If you have ever heard of urban metabolism or urban ecosystems, this is one of the first studies/images you have probably seen:
This was done by P. Duvigneaud and S. Denayer De-Smet back in the 1970s and represented in the urban ecosystem of Brussels. It is largely recognised and cited as one of the seminal and most comprehensive studies in urban ecology and urban metabolism.
This study presented several subsystems of the urban ecosystem and highlighted its unsustainable functioning in a very synthetic and graphically appealing visualisation. However, at first glance this illustration is highly complex and not very accessible. If you have also struggled to figure out what all these numbers mean, well this post will disaggregate the different subsystems of this study in order to make it slightly more legible.
The first element presented in this study is the natural energy balance of Brussels. This represents natural energy received on the entire territory of Brussels (130.10^12 kcal), the export of energy reflected by Brussels’ surface (27.10^12 kcal), the import of energy due to atmospheric radiation (390.10^12 kcal) and the export of thermal energy due to soil radiation (435.10^12 kcal). The global balance of natural energy is therefore equal to 58.10^12 kcal
The second element mentioned in this study is the subsidiary energy or the imported energy that is coming directly from the sun. As no accurate data where available, Brussels imports of energy are estimated as 13% of Belgium’s consumption. This accounts for 26.10^12 kcal of coal, fuel, gasoline and natural gas, 4.10^12 kcal of electricity and 2.10^12 kcal of energy in the form of food.
The total energy balance is therefore the sum of the balance of natural energy (58.10^12 kcal) and of the imported subsidiary energy (32.10^12 kcal) which results to an export of 89.10^12 kcal (probably this is due to rounding figures) of energy. The researchers highlight that the subsidiary energy imported accounts for approximately half of the natural energy.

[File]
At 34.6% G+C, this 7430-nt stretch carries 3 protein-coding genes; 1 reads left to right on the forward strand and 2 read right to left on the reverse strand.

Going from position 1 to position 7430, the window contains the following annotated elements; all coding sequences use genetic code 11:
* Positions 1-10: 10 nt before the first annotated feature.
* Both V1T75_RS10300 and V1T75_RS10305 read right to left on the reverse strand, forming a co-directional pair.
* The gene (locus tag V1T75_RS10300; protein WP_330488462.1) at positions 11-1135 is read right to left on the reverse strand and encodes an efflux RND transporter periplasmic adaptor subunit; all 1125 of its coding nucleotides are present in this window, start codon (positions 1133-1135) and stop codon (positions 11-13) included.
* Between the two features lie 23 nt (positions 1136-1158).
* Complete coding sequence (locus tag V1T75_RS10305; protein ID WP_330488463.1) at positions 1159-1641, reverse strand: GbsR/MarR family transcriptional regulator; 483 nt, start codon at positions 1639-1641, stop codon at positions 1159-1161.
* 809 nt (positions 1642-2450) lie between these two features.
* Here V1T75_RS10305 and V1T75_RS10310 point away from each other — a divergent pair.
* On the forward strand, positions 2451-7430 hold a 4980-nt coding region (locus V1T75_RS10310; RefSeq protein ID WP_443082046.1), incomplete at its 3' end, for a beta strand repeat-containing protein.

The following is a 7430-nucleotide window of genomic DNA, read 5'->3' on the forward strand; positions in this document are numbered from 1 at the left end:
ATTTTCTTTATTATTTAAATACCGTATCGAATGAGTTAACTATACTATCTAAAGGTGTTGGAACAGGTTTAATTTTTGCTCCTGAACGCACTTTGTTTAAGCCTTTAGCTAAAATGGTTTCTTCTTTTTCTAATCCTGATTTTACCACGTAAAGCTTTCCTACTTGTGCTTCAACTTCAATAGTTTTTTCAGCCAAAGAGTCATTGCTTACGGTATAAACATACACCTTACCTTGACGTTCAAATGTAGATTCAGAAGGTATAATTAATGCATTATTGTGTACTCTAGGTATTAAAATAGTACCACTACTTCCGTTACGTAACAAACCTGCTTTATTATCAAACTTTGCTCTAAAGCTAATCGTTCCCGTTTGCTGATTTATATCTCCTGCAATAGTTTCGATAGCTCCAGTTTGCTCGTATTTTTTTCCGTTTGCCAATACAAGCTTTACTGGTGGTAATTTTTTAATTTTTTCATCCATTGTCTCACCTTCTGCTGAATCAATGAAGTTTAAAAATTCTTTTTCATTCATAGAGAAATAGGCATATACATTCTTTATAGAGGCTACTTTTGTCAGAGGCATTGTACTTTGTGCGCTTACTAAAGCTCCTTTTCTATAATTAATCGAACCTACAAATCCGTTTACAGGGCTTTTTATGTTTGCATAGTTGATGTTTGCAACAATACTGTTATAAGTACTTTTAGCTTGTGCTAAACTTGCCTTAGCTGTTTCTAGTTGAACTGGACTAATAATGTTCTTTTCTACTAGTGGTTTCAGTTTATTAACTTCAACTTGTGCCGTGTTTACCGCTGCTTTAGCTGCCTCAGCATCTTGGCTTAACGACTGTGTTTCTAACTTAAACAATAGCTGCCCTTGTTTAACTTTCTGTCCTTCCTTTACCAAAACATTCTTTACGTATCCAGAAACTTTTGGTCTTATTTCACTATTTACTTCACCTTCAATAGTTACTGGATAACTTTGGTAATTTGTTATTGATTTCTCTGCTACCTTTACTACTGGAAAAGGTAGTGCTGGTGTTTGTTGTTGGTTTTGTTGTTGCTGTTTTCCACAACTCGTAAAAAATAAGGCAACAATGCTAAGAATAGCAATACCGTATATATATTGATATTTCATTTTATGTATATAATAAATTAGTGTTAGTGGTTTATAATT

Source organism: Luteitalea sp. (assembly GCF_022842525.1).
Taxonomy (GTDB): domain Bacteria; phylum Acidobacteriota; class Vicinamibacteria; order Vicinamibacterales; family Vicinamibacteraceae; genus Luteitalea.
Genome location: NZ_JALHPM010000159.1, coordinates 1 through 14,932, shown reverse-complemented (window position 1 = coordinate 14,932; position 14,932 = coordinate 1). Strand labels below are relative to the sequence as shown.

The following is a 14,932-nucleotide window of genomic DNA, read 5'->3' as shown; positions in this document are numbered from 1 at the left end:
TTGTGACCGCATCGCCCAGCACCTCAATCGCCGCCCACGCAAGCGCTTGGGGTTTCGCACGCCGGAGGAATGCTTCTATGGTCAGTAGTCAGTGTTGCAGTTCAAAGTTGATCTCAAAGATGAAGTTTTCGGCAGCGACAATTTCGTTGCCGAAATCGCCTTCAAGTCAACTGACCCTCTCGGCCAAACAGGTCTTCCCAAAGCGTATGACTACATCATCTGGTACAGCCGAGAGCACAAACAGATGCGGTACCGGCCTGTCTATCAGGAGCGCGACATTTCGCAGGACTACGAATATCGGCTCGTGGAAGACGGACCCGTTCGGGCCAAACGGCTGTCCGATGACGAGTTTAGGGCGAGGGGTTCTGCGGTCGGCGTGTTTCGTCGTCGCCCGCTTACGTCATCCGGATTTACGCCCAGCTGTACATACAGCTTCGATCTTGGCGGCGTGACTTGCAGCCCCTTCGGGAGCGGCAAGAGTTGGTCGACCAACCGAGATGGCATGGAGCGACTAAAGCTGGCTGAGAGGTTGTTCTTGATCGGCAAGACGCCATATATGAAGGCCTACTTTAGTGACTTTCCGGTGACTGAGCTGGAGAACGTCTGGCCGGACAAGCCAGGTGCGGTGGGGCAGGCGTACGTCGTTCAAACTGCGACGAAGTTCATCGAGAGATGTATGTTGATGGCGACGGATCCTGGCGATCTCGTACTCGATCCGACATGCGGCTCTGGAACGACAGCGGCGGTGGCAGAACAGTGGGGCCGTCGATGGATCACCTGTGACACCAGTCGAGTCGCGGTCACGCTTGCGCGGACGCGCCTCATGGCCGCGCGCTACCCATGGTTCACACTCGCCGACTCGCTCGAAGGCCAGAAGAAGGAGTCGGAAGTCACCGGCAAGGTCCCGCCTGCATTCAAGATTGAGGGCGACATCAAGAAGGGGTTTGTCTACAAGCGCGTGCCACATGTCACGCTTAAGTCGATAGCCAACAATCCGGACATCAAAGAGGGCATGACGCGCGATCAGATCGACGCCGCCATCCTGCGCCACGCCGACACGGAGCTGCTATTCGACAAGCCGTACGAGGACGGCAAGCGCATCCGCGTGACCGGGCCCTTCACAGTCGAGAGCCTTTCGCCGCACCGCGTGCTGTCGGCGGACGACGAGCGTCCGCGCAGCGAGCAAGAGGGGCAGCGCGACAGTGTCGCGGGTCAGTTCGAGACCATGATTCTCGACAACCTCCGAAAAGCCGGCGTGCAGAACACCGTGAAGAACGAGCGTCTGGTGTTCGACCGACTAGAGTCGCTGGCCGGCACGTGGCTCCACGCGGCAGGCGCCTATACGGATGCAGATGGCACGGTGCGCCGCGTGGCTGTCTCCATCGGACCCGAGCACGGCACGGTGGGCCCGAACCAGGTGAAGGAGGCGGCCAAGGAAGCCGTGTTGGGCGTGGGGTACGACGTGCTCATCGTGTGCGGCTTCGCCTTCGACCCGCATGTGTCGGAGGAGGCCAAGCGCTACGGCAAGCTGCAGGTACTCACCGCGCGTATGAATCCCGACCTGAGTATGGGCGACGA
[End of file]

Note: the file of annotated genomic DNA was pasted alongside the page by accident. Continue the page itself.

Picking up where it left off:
In order to estimate the air pollution of Brussels, a full combustion of the imported subsidiary energy was assumed. This lead to 5,931.10³ tonnes of CO2, 200.10³ t of CO, 30.10³ t of SO2, 20.10³ t of SO2, 45.10³ t of hydrocarbons, 2.10³ of PM and 200 tonnes of lead. An additional 450.10³ tonnes of CO2 are added to the atmosphere through human respiration and almost a quarter of this value (138.10³ tonnes of CO2) is absorbed by photosynthesis.
Similarly to the energy balance, the water balance of Brussels’ ecosystem consists as well of a number of elements divided in natural and man-made.
Annual precipitation accounted for 113.10^6 tonnes (or 113.10^9 litres) for an average precipitation height of 700 mm. The other input flow of water was imported water captured outside of Brussels’ ecosystem. This flow accounted for 61.10^6 tonnes (this is an exact figure coming from CIBE).
It was estimated that around 60% of precipitations were evacuated through runoff (60.10^6 tonnes, see figure above) and drainage (8.10^6 tonnes, see figure above). In addition, 40% of precipitations were released back to the atmosphere through evapotranspiration (45.10^6 tonnes). Finally, in addition to the 68.10^6 tonnes of water precipitations evacuated, another 57.10^6 tonnes coming from imported potable water are added to Brussels river, the Senne. Indeed, 5% of imported water (4.10^6 tonnes) is used for watering plants and therefore are going back to the atmosphere through evapotranspiration.
Material flows and waste
The last section presented in this post are material flows. In this study, material flows were not studied per se. The material flows presented here in green are a direct translation from the estimation of energy flows to matter. The rest of materials entering and exiting Brussels’ ecosystem were not accounted.
Similarly to some water values, waste figures (384.000 t in 1974 and 380.000 t in 1975) are precise data coming from the Conseil d’Administration. However, the figures mentioned in the text are different from the ones present in the following figure.
This seminal study allowed to underline the unsustainability of Brussels ecosystem 40 years ago. Brussels imported energy and water flows from outside of its territory while it received almost double the quantity of its inhabitant needs through natural and local flows. A recent study of Brussels urban metabolism shows that the situation has not changed (see figure below). This post wished to make the results of the original study more accessible and show that there are still relevant in the present discourse of urban ecology, urban metabolism and circular economy.
Duvigneaud, P. and S. Denayer-De Smet. 1977. L’écosystème URBS: L’écosystème urbain bruxellois. In Productivité biologique en Belgique. Gembloux: Scope.
BATir – ULB, EcoRes and Institut de Conseil et d’Etudes en Développement Durable. 2015. Métabolisme de la Région de Bruxelles-Capitale: identification des flux, acteurs et activités économiques sur le territoire et pistes de réflexion pour l’optimisation des ressources. Brussels: Institut Bruxellois de Gestion d’Environnement.